Based on the digestive system build-up and the dog's ability to synthesize the fatty acid arachidonic acid and the amino acid taurine, as well as utilize vegetable beta-carotene as vitamin A, dogs are classified as omnivores, not carnivores. It is also determined that dogs are genetically set up to digest carbohydrates like starch and glucose, unlike wolves.
From which sources can I find protein, fat and carbohydrate in my dog's food?
Most ingredients contain protein, fat and carbohydrate at the same time, but in different ratios. We often call them by their dominating energy source; protein source if they contain mostly protein, fat source if they contain mostly fat, etc. Below we have mentioned the most commonly used sources.
Protein sources can be any kind of meat, eggs, lenses, beans, etc. whereas animal sources are often the most bioavailable. Ingredients that provide all the 10 amino acids the dog needs are called complete protein sources. Krill meal is an example of such a protein source.
Fat sources can be animal adipose tissue, dairy fat (butter) or vegetable oils. The life essential omega-3 comes from both vegetable and marine sources, while omega-6 is mainly found in vegetable sources.
Looking more closely at omega-3, sources like krill and fish contributes with EPA and DHA, which the dog can utilize much better than the vegetable alpha-linolenic acid. The latter fatty acid must be converted by the body to EPA and DHA, and this process is not very effective in dogs. Only some EPA and almost no DHA are made from alpha-linolenic fatty acids.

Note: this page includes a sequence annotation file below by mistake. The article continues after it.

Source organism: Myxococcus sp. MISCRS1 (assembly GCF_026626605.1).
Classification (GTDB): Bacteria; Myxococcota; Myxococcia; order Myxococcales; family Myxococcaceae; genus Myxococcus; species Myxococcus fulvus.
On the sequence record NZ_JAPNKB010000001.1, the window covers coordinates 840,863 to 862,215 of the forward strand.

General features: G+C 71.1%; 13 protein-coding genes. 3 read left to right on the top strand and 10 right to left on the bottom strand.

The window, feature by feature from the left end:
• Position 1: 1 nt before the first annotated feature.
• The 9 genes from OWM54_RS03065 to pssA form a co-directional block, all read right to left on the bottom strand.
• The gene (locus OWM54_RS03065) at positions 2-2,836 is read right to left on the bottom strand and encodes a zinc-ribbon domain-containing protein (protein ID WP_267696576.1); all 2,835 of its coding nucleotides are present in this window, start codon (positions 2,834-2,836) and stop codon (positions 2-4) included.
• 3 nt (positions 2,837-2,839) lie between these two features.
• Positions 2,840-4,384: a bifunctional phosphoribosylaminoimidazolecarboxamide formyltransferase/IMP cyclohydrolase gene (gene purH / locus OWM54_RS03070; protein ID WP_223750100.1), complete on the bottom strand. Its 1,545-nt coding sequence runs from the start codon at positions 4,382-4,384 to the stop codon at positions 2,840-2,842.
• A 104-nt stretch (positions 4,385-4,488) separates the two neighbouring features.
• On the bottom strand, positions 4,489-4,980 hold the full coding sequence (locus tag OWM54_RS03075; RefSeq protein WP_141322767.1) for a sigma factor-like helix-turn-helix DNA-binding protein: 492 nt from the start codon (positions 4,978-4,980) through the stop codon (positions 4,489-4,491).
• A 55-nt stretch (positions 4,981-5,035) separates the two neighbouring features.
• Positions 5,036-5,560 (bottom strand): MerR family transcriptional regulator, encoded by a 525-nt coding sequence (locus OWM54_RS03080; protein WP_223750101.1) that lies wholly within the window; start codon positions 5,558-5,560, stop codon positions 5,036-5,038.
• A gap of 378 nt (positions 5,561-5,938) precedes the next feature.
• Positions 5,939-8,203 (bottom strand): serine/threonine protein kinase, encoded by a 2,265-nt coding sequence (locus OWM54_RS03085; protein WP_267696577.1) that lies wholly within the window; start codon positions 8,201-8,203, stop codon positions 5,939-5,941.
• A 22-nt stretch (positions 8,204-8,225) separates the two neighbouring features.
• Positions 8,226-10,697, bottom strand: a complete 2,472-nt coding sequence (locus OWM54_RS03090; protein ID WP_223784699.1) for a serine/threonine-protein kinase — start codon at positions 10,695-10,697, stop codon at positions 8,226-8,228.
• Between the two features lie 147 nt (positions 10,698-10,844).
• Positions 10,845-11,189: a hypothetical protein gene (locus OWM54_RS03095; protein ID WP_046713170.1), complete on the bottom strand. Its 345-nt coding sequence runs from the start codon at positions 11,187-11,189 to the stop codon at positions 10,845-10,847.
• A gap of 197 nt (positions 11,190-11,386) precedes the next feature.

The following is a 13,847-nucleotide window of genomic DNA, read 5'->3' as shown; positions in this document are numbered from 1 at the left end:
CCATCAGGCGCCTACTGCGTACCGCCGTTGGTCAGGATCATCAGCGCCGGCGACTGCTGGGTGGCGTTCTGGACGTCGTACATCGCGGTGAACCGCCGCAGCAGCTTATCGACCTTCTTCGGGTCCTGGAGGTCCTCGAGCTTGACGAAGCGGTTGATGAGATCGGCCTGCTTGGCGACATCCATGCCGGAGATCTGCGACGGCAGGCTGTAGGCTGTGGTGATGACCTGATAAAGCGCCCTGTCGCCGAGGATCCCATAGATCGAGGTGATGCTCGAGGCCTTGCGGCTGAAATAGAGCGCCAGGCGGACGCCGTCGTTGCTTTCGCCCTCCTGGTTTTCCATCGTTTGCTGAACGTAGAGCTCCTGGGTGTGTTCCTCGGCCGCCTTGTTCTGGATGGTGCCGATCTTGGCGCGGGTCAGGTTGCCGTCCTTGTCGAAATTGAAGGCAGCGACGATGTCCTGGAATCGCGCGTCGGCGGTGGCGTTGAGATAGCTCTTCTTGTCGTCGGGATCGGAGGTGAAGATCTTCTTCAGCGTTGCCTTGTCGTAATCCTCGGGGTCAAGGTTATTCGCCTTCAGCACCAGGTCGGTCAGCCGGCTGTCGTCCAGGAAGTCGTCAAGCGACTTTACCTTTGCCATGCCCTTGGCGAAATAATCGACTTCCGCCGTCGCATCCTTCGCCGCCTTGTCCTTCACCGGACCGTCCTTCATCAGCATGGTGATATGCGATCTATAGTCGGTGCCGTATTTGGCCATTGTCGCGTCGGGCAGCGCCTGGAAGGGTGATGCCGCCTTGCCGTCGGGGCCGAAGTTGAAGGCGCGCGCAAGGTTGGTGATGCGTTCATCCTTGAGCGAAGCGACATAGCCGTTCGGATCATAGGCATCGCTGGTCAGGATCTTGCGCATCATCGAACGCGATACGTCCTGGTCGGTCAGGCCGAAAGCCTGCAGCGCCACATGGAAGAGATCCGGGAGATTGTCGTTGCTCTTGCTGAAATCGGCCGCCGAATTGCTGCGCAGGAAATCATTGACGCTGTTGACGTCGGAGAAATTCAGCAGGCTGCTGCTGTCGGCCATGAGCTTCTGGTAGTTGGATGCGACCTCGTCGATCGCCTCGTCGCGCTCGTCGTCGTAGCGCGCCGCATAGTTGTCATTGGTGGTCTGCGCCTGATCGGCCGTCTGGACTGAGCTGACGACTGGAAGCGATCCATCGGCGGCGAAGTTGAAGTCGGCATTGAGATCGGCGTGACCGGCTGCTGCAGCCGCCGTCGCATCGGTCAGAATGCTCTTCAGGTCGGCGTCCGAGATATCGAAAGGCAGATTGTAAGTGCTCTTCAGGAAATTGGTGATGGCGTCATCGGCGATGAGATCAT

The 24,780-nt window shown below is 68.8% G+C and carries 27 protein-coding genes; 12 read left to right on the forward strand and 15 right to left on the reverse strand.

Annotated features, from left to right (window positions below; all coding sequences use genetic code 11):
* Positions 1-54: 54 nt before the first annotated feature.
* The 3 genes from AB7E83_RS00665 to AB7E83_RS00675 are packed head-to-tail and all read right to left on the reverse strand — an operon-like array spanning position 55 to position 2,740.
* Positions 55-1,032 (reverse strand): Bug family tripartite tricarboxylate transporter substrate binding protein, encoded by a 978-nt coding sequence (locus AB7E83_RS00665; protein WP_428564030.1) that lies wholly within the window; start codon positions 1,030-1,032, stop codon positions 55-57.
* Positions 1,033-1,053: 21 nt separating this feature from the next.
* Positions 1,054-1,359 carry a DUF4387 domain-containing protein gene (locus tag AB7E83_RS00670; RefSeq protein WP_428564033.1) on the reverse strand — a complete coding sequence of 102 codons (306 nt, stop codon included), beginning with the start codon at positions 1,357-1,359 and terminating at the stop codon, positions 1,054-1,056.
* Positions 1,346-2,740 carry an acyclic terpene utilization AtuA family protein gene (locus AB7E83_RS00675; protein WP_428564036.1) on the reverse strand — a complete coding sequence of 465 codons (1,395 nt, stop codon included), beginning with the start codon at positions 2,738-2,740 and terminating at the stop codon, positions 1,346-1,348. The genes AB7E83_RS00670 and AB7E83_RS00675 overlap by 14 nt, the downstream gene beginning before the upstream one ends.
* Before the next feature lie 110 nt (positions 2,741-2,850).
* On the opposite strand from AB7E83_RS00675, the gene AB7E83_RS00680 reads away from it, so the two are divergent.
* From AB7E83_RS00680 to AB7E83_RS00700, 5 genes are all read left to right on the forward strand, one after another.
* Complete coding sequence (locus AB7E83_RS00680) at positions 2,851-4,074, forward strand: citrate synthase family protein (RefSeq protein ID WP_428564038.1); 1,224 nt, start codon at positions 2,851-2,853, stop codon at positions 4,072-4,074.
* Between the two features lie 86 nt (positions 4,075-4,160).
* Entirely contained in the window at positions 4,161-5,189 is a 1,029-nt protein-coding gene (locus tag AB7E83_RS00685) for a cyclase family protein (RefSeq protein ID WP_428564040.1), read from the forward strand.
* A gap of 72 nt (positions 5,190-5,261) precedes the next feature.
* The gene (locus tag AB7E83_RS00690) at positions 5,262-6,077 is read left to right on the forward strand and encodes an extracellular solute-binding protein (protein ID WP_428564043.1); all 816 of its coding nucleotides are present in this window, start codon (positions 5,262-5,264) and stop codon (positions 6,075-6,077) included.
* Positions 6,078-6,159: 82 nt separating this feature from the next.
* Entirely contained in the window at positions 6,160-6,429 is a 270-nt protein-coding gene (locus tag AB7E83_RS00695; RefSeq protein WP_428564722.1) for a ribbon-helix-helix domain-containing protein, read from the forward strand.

Furthermore, much of the EPA and DHA from krill is bound in a phospholipid rather than in a triglyceride form. This might sound a bit complicated, but bottom line is omega-3 in phospholipid form is more rapidly integrated into the dog's cell membranes while triglycerides must be converted to phospholipid-omega-3 before it can integrate in cells. This makes krill meal an effective and potent omega-3 supplier in dog food.
Read our first article of the series here: Basic nutrition of our best friend, the dog: water and energy sources
Carb sources are mainly cereals (wheat, barley, oat), rice, potato or corn, but can also be vegetables, beans and pulses. As you may have noticed we haven't mentioned any animal sources, since they are very limited in carbohydrates (only small amounts of glucose may be present). The vegetable sources usually require some form of heat treatment in order for the energy in them to be accessible.
Now, you know the basics around your best friend’s digestive system, different energy sources, body building blocks and the healthy fatty acid omega-3.
Next chapter will be about important micronutrients: the vitamins and minerals. We will also look into hydration of the active dog.